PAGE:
2008 Jeep Commander
CHELSEA, Mich. -- At the Chrysler vehicle research and testing facility in Chelsea, Mich., tortuous off-road driving courses incorporate virtually every type of natural obstacle one might encounter when steering a sport utility vehicle away from pavement.
There are big rocks and deep ruts to overcome, barricades of tree trunks to climb and steep inclines to scale, sandy dunes to plow and creek beds to ford, along with acres of tire-sucking mud to traverse.
One steep slope with granite slabs and boulder-spiked sluices even duplicates the Rubicon Trail, which stretches across California's Sierra Nevada Range as the most challenging four-wheeling trace on the continent. Run through these courses and you can quickly determine how well a vehicle rigged for off-road travel handles the diverse traction challenges.
Run these courses in a four-wheeling edition of Commander, Jeep's big SUV with three rows of seats for a seven-passenger capacity, and this brawny wagon easily conquers all trail obstacles and builds driver confidence with a demonstration of its amazing off-road prowess. Recently, we spent time at Chelsea running the off-road courses in current versions of Commander, which consist of three trim variations for 2008 issues and three powertrain options including a new 4.7-liter V8 and a hunker 5.7-liter HEMI V8.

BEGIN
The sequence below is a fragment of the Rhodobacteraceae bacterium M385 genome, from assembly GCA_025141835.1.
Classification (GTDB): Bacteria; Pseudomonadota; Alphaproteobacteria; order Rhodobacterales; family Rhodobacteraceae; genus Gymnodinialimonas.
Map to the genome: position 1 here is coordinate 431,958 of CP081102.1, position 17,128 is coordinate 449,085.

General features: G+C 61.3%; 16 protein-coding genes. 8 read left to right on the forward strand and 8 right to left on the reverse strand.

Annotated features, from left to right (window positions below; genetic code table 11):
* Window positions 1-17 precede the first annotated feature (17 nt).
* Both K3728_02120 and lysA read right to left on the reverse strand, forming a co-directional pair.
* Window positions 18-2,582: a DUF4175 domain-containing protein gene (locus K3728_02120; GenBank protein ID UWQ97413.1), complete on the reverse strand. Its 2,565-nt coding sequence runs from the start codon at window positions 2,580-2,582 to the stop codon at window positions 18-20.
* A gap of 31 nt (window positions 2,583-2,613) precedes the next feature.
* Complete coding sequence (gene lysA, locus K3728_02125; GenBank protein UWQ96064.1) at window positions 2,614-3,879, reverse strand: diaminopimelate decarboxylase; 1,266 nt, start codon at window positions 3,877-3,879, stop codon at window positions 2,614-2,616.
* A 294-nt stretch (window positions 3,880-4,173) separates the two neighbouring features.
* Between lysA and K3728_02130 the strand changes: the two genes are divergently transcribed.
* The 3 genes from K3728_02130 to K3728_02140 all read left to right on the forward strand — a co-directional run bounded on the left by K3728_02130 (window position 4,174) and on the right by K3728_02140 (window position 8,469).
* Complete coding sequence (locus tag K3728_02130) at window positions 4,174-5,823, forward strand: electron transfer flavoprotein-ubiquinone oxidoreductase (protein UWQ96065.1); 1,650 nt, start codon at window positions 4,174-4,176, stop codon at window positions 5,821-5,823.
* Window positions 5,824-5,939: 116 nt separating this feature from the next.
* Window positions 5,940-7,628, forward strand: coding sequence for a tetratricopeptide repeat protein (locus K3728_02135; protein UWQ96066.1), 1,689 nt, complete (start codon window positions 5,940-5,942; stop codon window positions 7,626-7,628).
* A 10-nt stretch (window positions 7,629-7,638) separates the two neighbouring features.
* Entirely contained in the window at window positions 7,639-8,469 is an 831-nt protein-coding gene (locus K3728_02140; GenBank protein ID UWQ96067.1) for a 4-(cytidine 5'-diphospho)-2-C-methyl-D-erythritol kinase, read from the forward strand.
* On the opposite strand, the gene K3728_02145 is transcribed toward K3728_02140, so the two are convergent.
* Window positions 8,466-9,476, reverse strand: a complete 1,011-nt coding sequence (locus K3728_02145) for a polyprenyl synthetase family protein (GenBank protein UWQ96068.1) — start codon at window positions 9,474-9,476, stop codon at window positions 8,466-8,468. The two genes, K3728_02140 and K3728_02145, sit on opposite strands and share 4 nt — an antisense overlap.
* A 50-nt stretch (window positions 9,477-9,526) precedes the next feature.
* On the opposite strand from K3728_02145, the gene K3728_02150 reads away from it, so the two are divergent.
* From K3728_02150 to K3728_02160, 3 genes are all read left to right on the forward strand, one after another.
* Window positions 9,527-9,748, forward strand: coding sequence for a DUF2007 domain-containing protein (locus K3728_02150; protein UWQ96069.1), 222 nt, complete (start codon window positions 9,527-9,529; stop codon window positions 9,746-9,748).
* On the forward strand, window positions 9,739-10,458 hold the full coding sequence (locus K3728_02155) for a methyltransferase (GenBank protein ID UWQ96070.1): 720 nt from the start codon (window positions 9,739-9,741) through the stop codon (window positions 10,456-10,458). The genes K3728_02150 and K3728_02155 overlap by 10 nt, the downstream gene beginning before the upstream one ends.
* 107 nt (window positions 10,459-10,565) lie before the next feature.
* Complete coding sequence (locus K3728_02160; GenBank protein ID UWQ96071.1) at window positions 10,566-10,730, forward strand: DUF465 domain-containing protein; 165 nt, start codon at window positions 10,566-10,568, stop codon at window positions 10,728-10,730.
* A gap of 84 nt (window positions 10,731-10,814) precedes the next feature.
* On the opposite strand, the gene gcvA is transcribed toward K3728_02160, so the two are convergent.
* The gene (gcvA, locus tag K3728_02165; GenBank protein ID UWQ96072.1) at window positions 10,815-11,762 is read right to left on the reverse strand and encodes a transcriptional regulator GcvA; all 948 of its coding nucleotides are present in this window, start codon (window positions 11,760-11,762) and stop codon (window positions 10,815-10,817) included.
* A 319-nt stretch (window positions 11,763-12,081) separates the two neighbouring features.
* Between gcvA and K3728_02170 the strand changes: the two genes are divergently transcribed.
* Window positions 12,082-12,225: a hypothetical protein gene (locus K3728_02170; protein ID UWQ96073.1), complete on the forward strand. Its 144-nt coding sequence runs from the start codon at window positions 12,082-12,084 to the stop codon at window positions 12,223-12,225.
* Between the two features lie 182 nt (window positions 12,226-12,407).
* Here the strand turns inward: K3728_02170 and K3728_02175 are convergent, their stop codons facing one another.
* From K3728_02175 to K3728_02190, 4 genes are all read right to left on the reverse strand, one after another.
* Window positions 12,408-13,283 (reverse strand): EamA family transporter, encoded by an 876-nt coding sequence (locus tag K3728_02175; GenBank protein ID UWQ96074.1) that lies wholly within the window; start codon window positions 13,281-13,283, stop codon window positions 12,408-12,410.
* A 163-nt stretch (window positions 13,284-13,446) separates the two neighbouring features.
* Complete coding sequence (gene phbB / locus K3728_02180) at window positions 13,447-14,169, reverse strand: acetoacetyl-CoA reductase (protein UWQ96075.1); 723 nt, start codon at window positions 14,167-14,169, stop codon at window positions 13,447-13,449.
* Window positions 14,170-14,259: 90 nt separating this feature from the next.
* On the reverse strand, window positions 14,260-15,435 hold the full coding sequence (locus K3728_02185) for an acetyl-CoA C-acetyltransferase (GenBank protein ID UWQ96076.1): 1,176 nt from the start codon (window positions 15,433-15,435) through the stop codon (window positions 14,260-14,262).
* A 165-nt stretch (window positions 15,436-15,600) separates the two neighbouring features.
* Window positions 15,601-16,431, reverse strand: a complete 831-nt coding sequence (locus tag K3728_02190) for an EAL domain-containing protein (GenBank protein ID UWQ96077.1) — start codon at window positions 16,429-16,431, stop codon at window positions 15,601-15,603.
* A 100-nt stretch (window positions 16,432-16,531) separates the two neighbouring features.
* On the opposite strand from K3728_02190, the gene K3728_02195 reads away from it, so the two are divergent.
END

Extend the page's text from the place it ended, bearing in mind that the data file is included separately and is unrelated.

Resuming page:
The squared-off Commander looks like a fresh homage to Jeep classics like Wagoneer and Cherokee, although it's thoroughly modern in content. Commander's 2008 models contain sophisticated electronic systems for safety, such as Hill Descent Control (HDC) and Hill Start Assist (HSA), all-speed traction control (ASTC) plus an electronic stability program (ESP).
And there are cool new gadgets available, like Sirius Backseat TV, a MyGIG multimedia kit using a 20-gigabyte hard drive for music and video storage, the iPod interface and ParkView, a rear-view camera. Commander stands tall in the traditional two-box format of a wagon but with all sharp corners contoured and the horizontal lines chiseled and planed.
Wheel openings are cut in a trapezoidal design with wheels pinned near corners of the platform and front and rear overhangs crimped to make transitions easy on slopes. There's no doubt it's a Jeep, however, as familiar Jeep design cues like the seven-slot grille and round headlamps are prominent on Commander's prow.
Yet Commander looks so square in style, with edgy angles scoring fascia and fenders, a flat hood and flanks, steep rake of the windshield, plus a roofline that's stepped higher in back to add headroom inside for backseat riders.
Commander's passenger compartment is a luxurious space containing three rows of seats arranged stadium-style, with each successive row rising higher than the row in front. A bench on the second row splits in sections divided 40/20/40 percent, while the back bench separates 50/50. Seatbacks on both second and third rows fold forward to form a flat floor and expand the cargo space.